• purplesque says:

      Right. Judging by the author’s picture, this was at least 50 years ago. Or are we fighting past injustices now, leaving the present to fend for themselves? Oh, I forgot, you’re taking them all home.

      I had also linked to a personal testimony by Dr. Sherwin Nuland, speaking as an ECT patient. Here it is again. Or is that not relevant, because GASP! ECT worked for someone. http://www.youtube.com/watch?v=oEZrAGdZ1i8

      • Rob Lindeman says:

        I loved Sherwin Nuland’s book on Ignaz Semmelweiss. It should be recommended reading for anyone (present company included) who feels compelled by the evidence to speak out against the status quo, even when doing so gets one’s head bashed in (and I’m not referring to ad hominem attacks at blog posts!)

        I understand the practice using Tu Quoque when needing to defend an indefensible argument. My wife uses it all the time. It’s easier than admitting that present day ECT comes to us bearing the scars of an horrendous history. It’s a worthy cautionary tale, just in case there are any traces of old-school paternalism left in the modern psychiatrist; and of course of course, there are none ; )

        • purplesque says:

          Recommendation taken; I will get the book as soon as my head is unbashed.

          Is Tu Quoque a fancy latinate term? Because I have no clue what it means. :D

          Present day ECT bears the scars of a horrendous history. I agree. Is that enough to completely disregard, nay, ridicule and slander what may be a life saving treatment for some? Your call, doc.

          • Rob Lindeman says:

            Tu Quoque roughly translates as “So’s your old man”. The forum matters, of course. I’m speaking to you as a colleague, not as a lay person. If you’re going to engage in arguments, it’s good to know these terms.

            I don’t dispute that Sherwin Nuland or anybody else emerged from ECT in better shape. Many people emerged from pre-frontal lobotomy greatly improved (See Jack El-Hai’s masterful biography of Walter Freeman). Just because a therapy has an horrendous history and was forced upon unwilling clients does not mean that it does not sometimes “work”. Snake oil sometimes works. That’s not my point.

            Purplesque (I’m observing the “No N-word rule” here), we’ve deviated from the reason I jumped in here, to wit, you told un-truths to your readers regarding the MOA of ECT. You corrected that, and I’m grateful. I expect you’ll do the same to your patients.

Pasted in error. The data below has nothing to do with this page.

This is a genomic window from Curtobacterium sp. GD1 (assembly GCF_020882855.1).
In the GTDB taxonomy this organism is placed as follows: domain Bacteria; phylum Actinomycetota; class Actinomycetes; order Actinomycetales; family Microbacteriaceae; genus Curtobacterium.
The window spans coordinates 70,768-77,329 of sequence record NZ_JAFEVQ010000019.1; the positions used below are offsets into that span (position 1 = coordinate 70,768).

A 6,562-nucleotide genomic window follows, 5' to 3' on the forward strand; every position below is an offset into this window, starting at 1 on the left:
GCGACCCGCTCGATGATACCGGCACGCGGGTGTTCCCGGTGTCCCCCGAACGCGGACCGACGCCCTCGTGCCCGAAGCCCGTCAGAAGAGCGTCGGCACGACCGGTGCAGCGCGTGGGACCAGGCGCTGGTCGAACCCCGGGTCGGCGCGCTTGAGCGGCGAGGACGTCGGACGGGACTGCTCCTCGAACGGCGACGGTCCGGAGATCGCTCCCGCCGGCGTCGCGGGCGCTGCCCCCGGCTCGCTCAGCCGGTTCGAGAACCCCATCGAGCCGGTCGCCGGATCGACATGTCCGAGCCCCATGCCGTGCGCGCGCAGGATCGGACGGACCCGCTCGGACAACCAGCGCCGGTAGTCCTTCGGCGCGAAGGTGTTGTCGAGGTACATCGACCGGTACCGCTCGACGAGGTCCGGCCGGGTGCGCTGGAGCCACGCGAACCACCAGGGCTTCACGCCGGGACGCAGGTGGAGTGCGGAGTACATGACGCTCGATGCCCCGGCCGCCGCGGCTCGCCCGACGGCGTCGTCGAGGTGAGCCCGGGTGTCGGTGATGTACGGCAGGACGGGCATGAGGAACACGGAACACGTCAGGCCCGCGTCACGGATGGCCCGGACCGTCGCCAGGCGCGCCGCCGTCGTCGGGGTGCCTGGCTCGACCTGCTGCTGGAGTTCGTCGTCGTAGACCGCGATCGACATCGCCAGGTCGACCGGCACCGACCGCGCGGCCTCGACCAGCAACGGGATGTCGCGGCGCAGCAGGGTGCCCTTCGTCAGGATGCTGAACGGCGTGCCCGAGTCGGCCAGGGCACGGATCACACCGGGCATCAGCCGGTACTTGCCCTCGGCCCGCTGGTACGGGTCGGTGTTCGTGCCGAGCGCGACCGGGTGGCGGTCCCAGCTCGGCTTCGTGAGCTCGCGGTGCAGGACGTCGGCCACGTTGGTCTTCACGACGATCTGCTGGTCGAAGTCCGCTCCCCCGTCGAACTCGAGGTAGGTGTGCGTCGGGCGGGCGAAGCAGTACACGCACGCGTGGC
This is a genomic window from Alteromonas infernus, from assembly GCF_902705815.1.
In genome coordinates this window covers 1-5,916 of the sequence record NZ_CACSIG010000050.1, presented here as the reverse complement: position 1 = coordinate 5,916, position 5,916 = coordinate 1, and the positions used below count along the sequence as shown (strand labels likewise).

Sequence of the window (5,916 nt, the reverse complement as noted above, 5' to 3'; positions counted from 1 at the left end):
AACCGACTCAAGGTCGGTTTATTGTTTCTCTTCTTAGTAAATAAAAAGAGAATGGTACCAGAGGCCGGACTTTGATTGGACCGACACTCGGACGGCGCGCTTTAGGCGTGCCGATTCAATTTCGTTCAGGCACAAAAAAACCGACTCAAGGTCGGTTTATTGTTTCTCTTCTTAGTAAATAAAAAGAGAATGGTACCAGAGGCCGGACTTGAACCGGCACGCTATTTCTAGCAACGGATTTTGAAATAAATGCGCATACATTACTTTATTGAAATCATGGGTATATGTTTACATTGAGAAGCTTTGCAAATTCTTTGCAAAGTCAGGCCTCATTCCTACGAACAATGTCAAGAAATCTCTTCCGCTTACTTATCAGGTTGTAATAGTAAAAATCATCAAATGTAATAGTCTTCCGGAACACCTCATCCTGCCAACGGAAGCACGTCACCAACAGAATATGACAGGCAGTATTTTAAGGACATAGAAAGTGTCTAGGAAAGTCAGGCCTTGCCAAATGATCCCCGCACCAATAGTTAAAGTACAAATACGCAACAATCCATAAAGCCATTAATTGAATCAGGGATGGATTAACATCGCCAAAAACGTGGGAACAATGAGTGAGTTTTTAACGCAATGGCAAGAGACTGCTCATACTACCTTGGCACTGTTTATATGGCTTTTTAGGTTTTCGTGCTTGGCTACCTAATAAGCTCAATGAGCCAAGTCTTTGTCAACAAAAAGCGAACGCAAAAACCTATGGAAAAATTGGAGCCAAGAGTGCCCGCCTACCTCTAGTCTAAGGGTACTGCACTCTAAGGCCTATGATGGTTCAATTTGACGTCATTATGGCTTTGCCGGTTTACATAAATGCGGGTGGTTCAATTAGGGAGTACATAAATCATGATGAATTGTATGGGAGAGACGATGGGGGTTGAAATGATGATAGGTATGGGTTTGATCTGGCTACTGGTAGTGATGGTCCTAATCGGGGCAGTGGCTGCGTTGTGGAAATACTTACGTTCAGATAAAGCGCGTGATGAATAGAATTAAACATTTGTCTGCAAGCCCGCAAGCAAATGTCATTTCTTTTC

• purplesque says:

              At no point did I tell an un-truth. Mentioning neurochemicals and modulation of brain pathways wasn’t a complete explanation of the MOA, and I corrected that when you pointed it out.

              You, on the other hand, just compared ECT to snake oil and pre-frontal lobotomy. So your intent was just to correct me on the MOA? I’m not the one who needs to learn about how to engage in arguments, Rob. Unless the point is simply to win at any cost.

            • Rob Lindeman says:

              Hoo-boy: Analogy, not equation. Do you really want to argue about how to argue? Doing so undermines the arguments you’re actually making.

              Neurochemicals and modulation are less than explanation for the MOA of ECT: It is speculation at best, and un-truth at worst. If you tell this story to your patients, you should mention that it’s only speculation.

  8. purplesque says:

    “If you’re going to engage in arguments, it’s good to know these terms.”
    “Do you really want to argue about how to argue? ”
    “Doing so undermines the arguments you’re actually making.”

    p.s. There are links to actual studies (!) agreeing with my speculations above on UpToDate.

  9. I didn’t want to enter an argument between two doctors, but when someone says:
    I understand the practice using Tu Quoque when needing to defend an indefensible argument. My wife uses it all the time

    I hear “old-school paternalism.” And I don’t envy that person’s wife.

    (Yes, that is an ad hominem attack, but the poster opened himself up big time there.)

  10. Zydecohogg says:

    Three years ago I was very suicidal, had been hospitalized five times over the course of a year, and tried just about every psychiatric medication available, and was getting no better. Prior to this, I had experienced dysthymia for many years, which was manageable with medication and therapy. I finally decided to undergo a series of ECT treatments which I believe saved my life. After just a couple of treatments, my friends were amazed at the difference in me. Don’t get me wrong, it was a long climb out of that hole, but I at least had a rekindled the will to begin to crawl out. I experienced some memory issues, but that has improved over time. Honestly, I’m not especially interested in how ECT works, and I wouldn’t recommend it unless all other avenues had been exhausted, but for me it brought me back from the brink.

    • purplesque says:

      Thank you, Zydecohogg. It is hard to share experiences with crippling depression, but success stories like yours serve as a counterpoint to the knee-jerk phobia ECT generates at times. Thank you again, and I hope you are well.

Leave a Reply

Fill in your details below or click an icon to log in:

WordPress.com Logo

You are commenting using your WordPress.com account. Log Out / Change )

Twitter picture

You are commenting using your Twitter account. Log Out / Change )

Facebook photo

You are commenting using your Facebook account. Log Out / Change )

Google+ photo

You are commenting using your Google+ account. Log Out / Change )

Connecting to %s